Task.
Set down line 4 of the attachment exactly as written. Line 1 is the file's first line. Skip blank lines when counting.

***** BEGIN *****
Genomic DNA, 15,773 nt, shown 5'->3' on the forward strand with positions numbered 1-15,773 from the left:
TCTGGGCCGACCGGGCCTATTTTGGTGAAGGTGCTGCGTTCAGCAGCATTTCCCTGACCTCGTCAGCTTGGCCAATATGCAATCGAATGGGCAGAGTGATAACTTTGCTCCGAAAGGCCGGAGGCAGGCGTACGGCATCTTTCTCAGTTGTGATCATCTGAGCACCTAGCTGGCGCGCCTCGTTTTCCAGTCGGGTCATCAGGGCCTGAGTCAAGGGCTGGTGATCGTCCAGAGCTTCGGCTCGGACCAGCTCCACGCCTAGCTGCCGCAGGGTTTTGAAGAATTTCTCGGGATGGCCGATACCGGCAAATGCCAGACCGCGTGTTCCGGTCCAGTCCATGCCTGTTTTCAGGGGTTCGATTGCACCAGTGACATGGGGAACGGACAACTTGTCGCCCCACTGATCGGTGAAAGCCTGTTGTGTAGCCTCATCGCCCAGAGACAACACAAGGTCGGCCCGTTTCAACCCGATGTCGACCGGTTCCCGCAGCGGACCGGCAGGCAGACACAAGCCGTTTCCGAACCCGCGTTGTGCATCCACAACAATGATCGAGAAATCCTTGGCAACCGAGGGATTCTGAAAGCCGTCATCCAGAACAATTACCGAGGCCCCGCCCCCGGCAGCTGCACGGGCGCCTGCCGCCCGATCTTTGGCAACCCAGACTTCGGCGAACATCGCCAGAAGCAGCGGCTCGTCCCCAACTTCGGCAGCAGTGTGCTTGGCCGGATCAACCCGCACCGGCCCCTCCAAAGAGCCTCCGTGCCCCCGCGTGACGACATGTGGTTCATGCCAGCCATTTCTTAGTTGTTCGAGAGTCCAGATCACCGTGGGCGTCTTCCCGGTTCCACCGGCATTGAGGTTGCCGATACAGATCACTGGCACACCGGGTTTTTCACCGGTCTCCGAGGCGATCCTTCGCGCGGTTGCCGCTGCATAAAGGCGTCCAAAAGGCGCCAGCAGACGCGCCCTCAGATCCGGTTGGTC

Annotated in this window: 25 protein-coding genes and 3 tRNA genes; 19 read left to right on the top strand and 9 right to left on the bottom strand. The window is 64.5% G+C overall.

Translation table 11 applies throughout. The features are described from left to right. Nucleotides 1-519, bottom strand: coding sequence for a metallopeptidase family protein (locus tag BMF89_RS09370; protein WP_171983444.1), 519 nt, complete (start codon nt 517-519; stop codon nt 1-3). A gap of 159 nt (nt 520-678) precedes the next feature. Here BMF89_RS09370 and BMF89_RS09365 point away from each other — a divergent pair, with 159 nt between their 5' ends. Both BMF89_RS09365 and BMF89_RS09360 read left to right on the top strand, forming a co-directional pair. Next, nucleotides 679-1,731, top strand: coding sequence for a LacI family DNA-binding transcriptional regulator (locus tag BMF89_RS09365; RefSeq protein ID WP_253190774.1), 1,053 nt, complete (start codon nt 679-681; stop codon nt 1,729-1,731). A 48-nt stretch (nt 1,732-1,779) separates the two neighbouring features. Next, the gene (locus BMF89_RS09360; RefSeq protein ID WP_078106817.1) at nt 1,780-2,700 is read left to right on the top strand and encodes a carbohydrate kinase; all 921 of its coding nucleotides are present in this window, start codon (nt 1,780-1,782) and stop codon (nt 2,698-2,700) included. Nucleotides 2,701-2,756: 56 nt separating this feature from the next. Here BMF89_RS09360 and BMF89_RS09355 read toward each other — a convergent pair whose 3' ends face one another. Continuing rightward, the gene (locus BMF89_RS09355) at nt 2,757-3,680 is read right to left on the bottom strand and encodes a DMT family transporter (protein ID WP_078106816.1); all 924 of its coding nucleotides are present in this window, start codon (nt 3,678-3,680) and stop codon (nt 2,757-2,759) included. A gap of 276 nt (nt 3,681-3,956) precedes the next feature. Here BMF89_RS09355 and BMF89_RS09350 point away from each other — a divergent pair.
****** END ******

Translation table 11 applies throughout. The features are described from left to right. Nucleotides 1-519, bottom strand: coding sequence for a metallopeptidase family protein (locus tag BMF89_RS09370; protein WP_171983444.1), 519 nt, complete (start codon nt 517-519; stop codon nt 1-3). A gap of 159 nt (nt 520-678) precedes the next feature. Here BMF89_RS09370 and BMF89_RS09365 point away from each other — a divergent pair, with 159 nt between their 5' ends. Both BMF89_RS09365 and BMF89_RS09360 read left to right on the top strand, forming a co-directional pair. Next, nucleotides 679-1,731, top strand: coding sequence for a LacI family DNA-binding transcriptional regulator (locus tag BMF89_RS09365; RefSeq protein ID WP_253190774.1), 1,053 nt, complete (start codon nt 679-681; stop codon nt 1,729-1,731). A 48-nt stretch (nt 1,732-1,779) separates the two neighbouring features. Next, the gene (locus BMF89_RS09360; RefSeq protein ID WP_078106817.1) at nt 1,780-2,700 is read left to right on the top strand and encodes a carbohydrate kinase; all 921 of its coding nucleotides are present in this window, start codon (nt 1,780-1,782) and stop codon (nt 2,698-2,700) included. Nucleotides 2,701-2,756: 56 nt separating this feature from the next. Here BMF89_RS09360 and BMF89_RS09355 read toward each other — a convergent pair whose 3' ends face one another. Continuing rightward, the gene (locus BMF89_RS09355) at nt 2,757-3,680 is read right to left on the bottom strand and encodes a DMT family transporter (protein ID WP_078106816.1); all 924 of its coding nucleotides are present in this window, start codon (nt 3,678-3,680) and stop codon (nt 2,757-2,759) included. A gap of 276 nt (nt 3,681-3,956) precedes the next feature. Here BMF89_RS09355 and BMF89_RS09350 point away from each other — a divergent pair.